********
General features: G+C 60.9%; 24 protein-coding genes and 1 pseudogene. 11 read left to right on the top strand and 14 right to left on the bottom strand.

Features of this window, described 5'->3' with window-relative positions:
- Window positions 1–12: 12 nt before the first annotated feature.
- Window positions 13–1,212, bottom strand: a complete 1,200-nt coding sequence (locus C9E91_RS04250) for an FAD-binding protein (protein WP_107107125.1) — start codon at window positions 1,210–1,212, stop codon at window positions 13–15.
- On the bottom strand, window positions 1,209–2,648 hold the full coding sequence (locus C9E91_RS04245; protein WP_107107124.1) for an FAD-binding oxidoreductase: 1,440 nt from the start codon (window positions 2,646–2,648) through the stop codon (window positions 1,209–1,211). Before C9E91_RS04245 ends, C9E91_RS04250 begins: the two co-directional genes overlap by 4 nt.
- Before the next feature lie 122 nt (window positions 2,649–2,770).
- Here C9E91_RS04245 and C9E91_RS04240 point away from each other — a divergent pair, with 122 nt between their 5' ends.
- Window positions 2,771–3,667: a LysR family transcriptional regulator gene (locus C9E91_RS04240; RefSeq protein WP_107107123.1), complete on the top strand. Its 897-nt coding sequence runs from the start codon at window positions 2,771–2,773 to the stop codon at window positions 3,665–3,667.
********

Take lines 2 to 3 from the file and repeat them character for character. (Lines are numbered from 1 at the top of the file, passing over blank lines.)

Features of this window, described 5'->3' with window-relative positions:
- Window positions 1–12: 12 nt before the first annotated feature.